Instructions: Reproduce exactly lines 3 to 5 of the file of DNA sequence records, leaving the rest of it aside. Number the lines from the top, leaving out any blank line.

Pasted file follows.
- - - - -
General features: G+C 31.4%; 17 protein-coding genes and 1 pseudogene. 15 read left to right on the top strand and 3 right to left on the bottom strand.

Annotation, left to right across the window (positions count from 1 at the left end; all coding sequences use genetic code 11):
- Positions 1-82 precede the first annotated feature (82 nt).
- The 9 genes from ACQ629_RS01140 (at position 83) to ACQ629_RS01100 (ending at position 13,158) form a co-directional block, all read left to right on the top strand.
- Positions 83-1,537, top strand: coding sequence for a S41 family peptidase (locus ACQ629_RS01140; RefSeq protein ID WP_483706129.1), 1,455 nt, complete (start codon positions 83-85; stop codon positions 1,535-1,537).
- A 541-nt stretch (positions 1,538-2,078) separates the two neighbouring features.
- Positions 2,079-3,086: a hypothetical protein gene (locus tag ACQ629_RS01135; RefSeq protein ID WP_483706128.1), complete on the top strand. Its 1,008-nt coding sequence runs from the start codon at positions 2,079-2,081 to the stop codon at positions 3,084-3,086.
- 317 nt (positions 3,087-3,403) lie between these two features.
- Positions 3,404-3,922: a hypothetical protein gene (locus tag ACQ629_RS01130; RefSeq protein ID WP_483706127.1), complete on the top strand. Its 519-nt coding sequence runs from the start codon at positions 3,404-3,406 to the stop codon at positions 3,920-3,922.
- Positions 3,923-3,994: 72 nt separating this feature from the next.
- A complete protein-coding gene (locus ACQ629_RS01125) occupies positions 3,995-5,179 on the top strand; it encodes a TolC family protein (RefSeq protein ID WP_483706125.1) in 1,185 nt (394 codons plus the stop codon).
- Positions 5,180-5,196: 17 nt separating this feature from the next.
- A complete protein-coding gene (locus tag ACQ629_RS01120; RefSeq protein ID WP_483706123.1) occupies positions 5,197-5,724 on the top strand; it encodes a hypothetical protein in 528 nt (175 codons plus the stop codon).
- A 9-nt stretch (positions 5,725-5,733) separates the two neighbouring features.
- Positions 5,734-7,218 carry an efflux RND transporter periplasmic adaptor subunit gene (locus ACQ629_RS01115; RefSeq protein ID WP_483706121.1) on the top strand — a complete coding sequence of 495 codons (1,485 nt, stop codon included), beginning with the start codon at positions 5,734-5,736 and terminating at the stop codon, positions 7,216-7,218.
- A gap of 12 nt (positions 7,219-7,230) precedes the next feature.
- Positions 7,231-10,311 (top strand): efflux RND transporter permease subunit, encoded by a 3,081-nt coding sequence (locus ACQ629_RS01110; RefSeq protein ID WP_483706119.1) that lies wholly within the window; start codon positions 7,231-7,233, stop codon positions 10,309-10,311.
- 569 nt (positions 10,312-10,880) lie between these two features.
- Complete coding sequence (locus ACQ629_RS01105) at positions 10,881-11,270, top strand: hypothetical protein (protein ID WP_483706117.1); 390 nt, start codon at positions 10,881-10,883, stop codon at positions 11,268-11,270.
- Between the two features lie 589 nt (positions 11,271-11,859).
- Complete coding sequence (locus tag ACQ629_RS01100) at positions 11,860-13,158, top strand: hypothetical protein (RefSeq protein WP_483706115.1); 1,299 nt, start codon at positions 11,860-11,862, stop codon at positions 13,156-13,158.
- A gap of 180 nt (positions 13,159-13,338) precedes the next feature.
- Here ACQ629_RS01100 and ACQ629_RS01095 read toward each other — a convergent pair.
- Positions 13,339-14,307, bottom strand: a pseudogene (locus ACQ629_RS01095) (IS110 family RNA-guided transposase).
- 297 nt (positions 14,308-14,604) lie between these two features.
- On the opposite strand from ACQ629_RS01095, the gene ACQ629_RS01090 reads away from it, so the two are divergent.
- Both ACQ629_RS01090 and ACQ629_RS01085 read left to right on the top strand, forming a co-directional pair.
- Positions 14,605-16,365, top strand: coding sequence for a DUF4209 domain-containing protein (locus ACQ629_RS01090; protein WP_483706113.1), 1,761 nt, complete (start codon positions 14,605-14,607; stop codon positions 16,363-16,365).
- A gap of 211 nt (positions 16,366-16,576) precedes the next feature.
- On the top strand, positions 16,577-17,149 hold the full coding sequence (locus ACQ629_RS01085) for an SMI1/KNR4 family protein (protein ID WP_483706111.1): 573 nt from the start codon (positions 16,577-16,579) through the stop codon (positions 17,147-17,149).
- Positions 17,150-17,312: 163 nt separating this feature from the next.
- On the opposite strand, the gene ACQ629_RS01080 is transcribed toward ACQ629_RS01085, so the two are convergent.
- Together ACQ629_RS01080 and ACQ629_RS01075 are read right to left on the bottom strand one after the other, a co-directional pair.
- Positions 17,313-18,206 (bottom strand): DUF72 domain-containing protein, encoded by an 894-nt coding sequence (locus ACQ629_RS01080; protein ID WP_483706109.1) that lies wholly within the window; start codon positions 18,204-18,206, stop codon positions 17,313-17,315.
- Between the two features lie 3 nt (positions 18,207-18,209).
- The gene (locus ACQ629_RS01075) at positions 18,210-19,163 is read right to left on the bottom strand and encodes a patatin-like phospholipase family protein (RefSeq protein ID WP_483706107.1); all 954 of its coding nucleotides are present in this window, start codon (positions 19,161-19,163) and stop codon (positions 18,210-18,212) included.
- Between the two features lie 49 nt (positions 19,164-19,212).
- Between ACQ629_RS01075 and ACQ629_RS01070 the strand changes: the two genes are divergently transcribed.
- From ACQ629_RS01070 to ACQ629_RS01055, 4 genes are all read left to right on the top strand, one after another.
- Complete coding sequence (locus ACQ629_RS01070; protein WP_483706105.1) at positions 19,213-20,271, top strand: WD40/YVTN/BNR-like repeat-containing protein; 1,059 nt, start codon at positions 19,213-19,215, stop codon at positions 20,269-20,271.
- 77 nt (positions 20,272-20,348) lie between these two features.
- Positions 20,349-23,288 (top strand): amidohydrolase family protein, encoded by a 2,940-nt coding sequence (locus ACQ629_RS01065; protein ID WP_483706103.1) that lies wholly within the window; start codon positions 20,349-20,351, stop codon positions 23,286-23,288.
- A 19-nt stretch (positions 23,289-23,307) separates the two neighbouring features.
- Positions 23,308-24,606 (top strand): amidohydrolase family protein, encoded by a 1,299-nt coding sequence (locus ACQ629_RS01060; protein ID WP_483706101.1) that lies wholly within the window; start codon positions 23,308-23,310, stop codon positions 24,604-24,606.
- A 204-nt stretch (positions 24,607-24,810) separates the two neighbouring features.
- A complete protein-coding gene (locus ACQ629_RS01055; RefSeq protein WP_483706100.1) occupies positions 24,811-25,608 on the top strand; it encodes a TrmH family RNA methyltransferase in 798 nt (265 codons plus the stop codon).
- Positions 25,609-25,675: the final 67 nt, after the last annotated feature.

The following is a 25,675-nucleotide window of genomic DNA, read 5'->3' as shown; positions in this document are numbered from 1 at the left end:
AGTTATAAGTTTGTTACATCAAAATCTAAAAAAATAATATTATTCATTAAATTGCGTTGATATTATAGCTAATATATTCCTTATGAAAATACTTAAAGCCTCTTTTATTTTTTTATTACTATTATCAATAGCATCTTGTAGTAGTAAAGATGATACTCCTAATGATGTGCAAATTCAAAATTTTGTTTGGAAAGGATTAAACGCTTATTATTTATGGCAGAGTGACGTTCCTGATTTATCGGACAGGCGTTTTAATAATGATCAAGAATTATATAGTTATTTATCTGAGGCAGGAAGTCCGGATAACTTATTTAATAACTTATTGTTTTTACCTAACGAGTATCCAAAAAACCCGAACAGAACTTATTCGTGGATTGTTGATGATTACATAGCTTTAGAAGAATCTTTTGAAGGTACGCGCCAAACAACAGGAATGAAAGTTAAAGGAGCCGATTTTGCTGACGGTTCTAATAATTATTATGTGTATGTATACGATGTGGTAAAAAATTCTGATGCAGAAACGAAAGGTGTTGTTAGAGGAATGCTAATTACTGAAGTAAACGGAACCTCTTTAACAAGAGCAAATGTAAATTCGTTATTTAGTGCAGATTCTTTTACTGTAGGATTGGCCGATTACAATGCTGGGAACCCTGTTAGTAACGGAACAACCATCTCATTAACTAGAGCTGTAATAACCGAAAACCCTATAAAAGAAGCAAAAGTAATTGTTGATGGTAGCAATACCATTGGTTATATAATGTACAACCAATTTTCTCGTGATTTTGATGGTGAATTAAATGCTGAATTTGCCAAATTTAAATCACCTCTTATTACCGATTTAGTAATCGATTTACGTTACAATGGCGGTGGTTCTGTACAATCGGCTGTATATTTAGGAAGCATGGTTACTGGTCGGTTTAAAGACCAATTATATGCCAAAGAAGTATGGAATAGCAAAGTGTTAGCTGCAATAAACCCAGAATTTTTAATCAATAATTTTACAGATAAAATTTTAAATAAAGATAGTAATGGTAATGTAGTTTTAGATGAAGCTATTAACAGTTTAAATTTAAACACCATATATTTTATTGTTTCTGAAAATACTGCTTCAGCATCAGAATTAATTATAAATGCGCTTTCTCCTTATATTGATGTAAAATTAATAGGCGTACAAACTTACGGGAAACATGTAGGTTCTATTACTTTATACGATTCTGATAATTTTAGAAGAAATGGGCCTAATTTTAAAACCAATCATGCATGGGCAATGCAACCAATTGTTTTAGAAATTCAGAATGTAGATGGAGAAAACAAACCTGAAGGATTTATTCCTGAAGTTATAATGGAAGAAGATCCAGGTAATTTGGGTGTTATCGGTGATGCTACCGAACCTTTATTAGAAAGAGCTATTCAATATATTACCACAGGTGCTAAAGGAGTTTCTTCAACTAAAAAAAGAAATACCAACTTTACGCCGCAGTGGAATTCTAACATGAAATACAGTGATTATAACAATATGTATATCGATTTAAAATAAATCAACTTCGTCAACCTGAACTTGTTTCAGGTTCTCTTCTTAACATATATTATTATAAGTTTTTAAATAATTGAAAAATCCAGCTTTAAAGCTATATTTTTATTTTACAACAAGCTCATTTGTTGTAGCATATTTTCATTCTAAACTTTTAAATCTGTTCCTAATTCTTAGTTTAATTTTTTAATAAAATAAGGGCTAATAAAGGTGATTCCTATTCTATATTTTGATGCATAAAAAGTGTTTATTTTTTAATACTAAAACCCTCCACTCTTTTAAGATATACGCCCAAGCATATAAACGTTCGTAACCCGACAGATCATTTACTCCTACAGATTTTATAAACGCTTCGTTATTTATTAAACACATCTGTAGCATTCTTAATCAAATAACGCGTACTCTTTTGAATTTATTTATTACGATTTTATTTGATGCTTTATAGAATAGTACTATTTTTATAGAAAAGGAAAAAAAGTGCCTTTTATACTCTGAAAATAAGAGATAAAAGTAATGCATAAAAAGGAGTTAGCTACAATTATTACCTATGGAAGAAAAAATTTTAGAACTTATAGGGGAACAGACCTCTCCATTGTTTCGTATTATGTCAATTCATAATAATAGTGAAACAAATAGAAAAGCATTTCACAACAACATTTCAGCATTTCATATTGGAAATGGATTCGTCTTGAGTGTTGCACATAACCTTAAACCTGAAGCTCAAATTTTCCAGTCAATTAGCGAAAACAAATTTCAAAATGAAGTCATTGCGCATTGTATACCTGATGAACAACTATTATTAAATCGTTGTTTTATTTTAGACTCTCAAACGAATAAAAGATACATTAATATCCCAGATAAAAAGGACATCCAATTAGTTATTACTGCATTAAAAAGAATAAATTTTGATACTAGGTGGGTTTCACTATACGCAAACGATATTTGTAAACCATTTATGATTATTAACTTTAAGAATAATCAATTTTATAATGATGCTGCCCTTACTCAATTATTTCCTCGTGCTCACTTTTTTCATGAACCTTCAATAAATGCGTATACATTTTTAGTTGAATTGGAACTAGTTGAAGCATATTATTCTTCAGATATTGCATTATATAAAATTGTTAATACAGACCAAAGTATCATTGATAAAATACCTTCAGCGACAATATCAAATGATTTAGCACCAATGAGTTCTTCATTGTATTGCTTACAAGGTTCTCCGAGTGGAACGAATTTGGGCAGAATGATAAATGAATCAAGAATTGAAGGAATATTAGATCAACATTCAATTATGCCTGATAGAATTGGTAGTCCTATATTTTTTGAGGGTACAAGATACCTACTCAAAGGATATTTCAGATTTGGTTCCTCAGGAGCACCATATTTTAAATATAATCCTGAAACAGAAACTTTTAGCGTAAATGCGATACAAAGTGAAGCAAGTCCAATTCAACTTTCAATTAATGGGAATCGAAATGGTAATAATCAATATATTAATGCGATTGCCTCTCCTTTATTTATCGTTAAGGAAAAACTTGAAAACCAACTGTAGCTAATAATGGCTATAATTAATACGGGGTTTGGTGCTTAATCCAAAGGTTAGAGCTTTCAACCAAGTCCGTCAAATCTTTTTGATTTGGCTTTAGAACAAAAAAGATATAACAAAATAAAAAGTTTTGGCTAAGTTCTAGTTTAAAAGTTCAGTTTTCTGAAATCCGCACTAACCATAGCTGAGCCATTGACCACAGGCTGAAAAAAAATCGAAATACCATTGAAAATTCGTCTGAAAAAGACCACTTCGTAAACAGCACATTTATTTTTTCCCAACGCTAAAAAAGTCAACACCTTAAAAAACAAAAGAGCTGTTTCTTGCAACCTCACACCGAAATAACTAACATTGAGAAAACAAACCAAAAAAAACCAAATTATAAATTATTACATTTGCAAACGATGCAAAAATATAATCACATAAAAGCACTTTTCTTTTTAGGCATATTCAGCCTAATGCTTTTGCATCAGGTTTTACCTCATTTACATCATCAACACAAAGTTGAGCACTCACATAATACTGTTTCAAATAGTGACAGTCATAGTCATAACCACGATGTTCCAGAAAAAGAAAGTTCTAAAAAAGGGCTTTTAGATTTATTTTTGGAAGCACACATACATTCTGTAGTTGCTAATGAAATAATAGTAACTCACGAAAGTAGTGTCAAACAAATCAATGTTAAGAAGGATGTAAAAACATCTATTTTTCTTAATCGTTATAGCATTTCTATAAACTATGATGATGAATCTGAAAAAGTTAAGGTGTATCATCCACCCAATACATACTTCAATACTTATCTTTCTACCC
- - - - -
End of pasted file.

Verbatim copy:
- Positions 1-82 precede the first annotated feature (82 nt).
- The 9 genes from ACQ629_RS01140 (at position 83) to ACQ629_RS01100 (ending at position 13,158) form a co-directional block, all read left to right on the top strand.
- Positions 83-1,537, top strand: coding sequence for a S41 family peptidase (locus ACQ629_RS01140; RefSeq protein ID WP_483706129.1), 1,455 nt, complete (start codon positions 83-85; stop codon positions 1,535-1,537).